or The Debate of Finrod and Andreth
by J. R. R. Tolkien
from The History of Middle-Earth: Vol. X Morgoth’s Ring
So, I finally got around to reading this. I had heard about it – a human woman and male elf discuss the differences between human and elven nature. It was definitely a very heavy read, since most of the text is concerned with esoteric questions of what distinguishes a human soul from an elven one, and more specifically, how do the traditions of humans differ from elves.
Even more specially, it is strongly concerned with death and how each race interacts with death. Elves accept death as a shadow in their future, that will cause them to end when Eä ends. Their body and soul (or hröar and fëa, the specific in-world terms) cannot exist without the physical world existing, which will not be forever.
In contrast, Andreth alludes to the assertion that humans were meant to be eternal – both hröar and fëa – even beyond the existence of the physical world. But they did something wrong and were cursed with death, changing it into that which stalks them. They live in constant fear of it. As she tells Finrod even if they are good and fair and righteous, they will still die. Even if they are cautious and healthy, they will still die. Death is the one inescapable quality of human existence.
What fascinated me about that, as I’m almost done in a re-reading of The Silmarillion (as of this posting, I am done), is that Elvish understanding perceived human death as part of their gift. They’re ability to die was their gift from Eru. Andreth, a human, contradicts this.
That surprised me, since I was so used to thinking of it as a positive. Instead, death is a consequence, a bit like in Genesis, of human disobedience. (There’s a short piece following the conversation that says what happened to cause humans to die; rather than listen to the voice of Eru, they followed Melkor and built him a palace and worshiped him.) So, it’s not an exact Eden parallel (‘cause this is Tolkien), but I was interesting to see that human action and fear and desire for faster knowledge led to the distortion of their nature. And I agree with Finrod that that’s a very unnerving thing to have happened.
Also, the bit about Eru having to come into the world, and thus having to take on a physical form in Eä was so a Jesus parallel. The reasons for why Eru would do it would be completely distinct to the world of Middle Earth, but the act alluded to felt very Christian to me.
To backtrack to my agreement with Finrod, through most of the story, his point of view and arguments made more sense to me than Andreth’s. I couldn’t quite grasp her reticent behavior or her view of humanity’s true nature, which had been changed.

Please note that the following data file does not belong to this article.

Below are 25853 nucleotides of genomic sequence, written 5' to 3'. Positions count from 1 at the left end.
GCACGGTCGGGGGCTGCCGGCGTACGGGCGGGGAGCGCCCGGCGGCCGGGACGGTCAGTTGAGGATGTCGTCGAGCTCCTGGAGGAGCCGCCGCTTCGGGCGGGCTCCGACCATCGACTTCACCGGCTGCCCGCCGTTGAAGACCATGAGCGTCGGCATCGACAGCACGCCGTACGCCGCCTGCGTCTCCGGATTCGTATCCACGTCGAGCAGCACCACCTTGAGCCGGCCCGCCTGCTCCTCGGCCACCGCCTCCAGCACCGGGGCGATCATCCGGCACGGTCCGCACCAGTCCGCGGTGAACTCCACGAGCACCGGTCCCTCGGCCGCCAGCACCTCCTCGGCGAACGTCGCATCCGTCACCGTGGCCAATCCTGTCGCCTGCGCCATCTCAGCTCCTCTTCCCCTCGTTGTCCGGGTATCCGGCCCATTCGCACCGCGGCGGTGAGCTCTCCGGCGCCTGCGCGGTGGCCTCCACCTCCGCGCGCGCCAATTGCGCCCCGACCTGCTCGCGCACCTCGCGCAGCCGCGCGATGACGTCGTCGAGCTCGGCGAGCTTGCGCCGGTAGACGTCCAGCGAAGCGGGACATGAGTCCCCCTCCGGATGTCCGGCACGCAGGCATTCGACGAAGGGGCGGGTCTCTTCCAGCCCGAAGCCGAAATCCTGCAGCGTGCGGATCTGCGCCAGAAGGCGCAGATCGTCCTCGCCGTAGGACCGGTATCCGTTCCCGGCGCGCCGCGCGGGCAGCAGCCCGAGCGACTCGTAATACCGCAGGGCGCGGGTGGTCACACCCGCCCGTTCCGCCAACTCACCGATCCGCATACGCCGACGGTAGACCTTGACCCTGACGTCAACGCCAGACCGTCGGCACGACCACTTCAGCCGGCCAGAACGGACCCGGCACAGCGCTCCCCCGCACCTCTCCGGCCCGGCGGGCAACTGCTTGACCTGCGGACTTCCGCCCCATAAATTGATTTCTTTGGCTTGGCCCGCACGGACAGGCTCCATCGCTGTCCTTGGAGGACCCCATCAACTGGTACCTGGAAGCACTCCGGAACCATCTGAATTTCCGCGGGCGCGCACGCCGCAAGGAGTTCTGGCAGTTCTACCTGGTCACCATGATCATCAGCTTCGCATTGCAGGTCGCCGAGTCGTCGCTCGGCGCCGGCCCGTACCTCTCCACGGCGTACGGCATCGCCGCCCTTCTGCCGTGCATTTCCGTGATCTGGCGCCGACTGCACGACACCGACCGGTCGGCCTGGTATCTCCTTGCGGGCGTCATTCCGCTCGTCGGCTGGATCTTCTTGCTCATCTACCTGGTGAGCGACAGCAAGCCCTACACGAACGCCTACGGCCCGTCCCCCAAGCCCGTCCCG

But then at the end when its revealed why Andreth is upset – she loved Finrod’s brother, who left her when she was young to preserve the memory of her in her youth – I felt a lot more sympathy for her. It’s striking, since it occurs before any of the other Man/Elf pairings, that the one time it doesn’t work is between a human woman and male elf. The text makes a specific point to address how Andreth has aged, a concept that, while true for the other couples (apart from Luthien and Beren, since they’re specifically reborn as humans, and possibly Idril and Tuor, since it’s unclear if he arrived on Valinor as a living man as his son Eärendil was the first to set foot there), it is not addressed in the same manner.
Also, I can’t help thinking Aegnor was kind of a jerk for thinking it was better to retain the memory of her, rather than thinking of how she would interpret it. On the other hand, I do get the idea of retaining a memory, but that’s more in the opposite context: after something or someone has passed, it would be remembered. He’d remember Andreth after her death.
Additionally, the idea of a creature that lives a long time and remembers (i.e. does not reboot its self every century or so to deal with a nearly immortal existence) is emotionally resonant to me. Especially if that long-lived creature remembers who they loved, long after that person has died. I’m talking of course about The Last Unicorn: “As for you and your heart and the things you said and didn’t say, she will remember them all when men are fairy tales in books written by rabbits” (205).
Beagle, Peter S. The Last Unicorn. 1968. First Roc Printing, 1999.